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Energy in-equivalence in australian marsupials: evidence for disruption of the continent’s mammal assemblage, or are rules meant to be broken?


Seebacher, Frank; Munn, Adam J; Dunne, Craig; Müller, Dennis W H; Clauss, Marcus (2013). Energy in-equivalence in australian marsupials: evidence for disruption of the continent’s mammal assemblage, or are rules meant to be broken? PLoS ONE, 8(2):e57449.

Abstract

The energy equivalence rule (EER) is a macroecological hypothesis that posits that total population energy use (PEU) should be independent of species body mass, because population densities and energy metabolisms scale with body mass in a directly inverse manner. However, evidence supporting the EER is equivocal, and the use of basal metabolic rate (BMR) in such studies has been questioned; ecologically-relevant indices like field metabolic rate (FMR) are probably more appropriate. In this regard, Australian marsupials present a novel test for the EER because, unlike eutherians, marsupial BMRs and FMRs scale differently with body mass. Based on either FMR or BMR, Australian marsupial PEU did not obey an EER, and scaled positively with body mass based on ordinary least squares (OLS) regressions. Importantly, the scaling of marsupial population density with body mass had a slope of 20.37, significantly shallower than the expected slope of 20.75, and not directly inverse of body-mass scaling exponents for BMR (0.72) or FMR (0.62). The findings suggest that the EER may not be a causal, universal rule, or that for reasons not yet clear, it is not operating for Australia’s unique native fauna.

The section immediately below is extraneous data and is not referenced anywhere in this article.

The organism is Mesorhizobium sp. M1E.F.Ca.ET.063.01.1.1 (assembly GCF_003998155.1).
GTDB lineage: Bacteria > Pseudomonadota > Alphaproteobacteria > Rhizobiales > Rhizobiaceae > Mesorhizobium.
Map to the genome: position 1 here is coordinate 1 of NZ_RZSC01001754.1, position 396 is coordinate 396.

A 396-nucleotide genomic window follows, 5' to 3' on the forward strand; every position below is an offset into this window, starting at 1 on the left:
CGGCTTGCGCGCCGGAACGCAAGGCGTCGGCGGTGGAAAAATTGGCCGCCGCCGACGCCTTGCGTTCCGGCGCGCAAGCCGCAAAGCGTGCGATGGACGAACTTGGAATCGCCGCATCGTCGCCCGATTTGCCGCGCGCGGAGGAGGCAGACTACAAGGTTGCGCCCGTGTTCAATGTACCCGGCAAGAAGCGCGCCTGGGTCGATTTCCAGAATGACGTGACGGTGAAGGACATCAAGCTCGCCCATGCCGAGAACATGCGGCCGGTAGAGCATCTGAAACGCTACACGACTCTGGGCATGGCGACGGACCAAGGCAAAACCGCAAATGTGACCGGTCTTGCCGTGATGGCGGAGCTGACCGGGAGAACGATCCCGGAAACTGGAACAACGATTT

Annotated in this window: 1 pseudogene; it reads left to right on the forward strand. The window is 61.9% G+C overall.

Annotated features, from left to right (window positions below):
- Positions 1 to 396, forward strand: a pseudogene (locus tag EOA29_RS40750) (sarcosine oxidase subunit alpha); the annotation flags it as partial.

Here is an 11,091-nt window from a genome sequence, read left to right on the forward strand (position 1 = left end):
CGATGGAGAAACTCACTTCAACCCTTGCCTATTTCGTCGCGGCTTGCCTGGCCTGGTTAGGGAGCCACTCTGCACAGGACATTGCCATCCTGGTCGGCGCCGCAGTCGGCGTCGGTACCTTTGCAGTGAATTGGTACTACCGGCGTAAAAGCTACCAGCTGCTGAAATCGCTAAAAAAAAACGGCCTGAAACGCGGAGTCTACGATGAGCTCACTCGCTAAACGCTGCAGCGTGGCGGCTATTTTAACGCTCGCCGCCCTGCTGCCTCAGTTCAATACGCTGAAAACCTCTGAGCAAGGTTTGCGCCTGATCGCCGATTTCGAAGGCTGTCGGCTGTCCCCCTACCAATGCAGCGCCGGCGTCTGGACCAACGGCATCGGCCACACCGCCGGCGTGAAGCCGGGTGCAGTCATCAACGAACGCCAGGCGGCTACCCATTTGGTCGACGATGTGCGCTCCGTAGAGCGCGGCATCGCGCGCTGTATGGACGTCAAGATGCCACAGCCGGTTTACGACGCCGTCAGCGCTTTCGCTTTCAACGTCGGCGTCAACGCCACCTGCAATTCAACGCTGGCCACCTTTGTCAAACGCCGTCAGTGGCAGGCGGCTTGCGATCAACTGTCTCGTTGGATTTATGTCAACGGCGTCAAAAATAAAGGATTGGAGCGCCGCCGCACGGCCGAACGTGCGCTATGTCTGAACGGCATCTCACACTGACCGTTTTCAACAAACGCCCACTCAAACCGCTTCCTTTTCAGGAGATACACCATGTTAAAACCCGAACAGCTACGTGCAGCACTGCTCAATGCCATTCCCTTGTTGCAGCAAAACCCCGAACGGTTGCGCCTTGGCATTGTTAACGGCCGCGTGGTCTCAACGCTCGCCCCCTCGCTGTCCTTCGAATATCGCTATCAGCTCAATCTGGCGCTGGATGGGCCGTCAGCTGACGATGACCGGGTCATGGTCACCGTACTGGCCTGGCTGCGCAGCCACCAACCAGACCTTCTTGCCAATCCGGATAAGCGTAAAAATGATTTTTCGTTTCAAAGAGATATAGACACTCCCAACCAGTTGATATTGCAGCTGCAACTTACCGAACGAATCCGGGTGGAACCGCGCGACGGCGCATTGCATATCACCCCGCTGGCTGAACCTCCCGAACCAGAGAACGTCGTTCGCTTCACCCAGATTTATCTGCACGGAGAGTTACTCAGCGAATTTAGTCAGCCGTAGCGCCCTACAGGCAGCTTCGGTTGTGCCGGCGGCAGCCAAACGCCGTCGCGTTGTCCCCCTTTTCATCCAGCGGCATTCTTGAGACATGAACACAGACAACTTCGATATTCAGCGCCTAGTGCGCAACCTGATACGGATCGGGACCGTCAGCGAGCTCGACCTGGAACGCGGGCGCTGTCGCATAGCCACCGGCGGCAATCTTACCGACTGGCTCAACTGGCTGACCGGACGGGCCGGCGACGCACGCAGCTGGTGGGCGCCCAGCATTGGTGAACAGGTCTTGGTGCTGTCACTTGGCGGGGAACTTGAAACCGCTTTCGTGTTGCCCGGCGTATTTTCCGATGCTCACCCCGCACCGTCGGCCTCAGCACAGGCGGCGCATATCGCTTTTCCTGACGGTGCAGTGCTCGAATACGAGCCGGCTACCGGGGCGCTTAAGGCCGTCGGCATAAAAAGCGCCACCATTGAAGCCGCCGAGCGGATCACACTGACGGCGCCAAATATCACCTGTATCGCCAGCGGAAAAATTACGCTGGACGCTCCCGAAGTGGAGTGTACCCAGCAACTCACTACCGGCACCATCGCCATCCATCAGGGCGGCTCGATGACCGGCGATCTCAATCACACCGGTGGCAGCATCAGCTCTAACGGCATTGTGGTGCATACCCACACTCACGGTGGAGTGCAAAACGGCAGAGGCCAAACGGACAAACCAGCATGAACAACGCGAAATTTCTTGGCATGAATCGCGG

Abstract

The energy equivalence rule (EER) is a macroecological hypothesis that posits that total population energy use (PEU) should be independent of species body mass, because population densities and energy metabolisms scale with body mass in a directly inverse manner. However, evidence supporting the EER is equivocal, and the use of basal metabolic rate (BMR) in such studies has been questioned; ecologically-relevant indices like field metabolic rate (FMR) are probably more appropriate. In this regard, Australian marsupials present a novel test for the EER because, unlike eutherians, marsupial BMRs and FMRs scale differently with body mass. Based on either FMR or BMR, Australian marsupial PEU did not obey an EER, and scaled positively with body mass based on ordinary least squares (OLS) regressions. Importantly, the scaling of marsupial population density with body mass had a slope of 20.37, significantly shallower than the expected slope of 20.75, and not directly inverse of body-mass scaling exponents for BMR (0.72) or FMR (0.62). The findings suggest that the EER may not be a causal, universal rule, or that for reasons not yet clear, it is not operating for Australia’s unique native fauna.

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Item Type:Journal Article, refereed, original work
Communities & Collections:05 Vetsuisse Faculty > Veterinary Clinic > Department of Small Animals
Dewey Decimal Classification:570 Life sciences; biology
630 Agriculture
Language:English
Date:2013
Deposited On:19 Mar 2013 14:15
Last Modified:12 Aug 2017 22:23
Publisher:Public Library of Science (PLoS)
ISSN:1932-6203
Free access at:PubMed ID. An embargo period may apply.
Publisher DOI:https://doi.org/10.1371/journal.pone.0057449
PubMed ID:23460858

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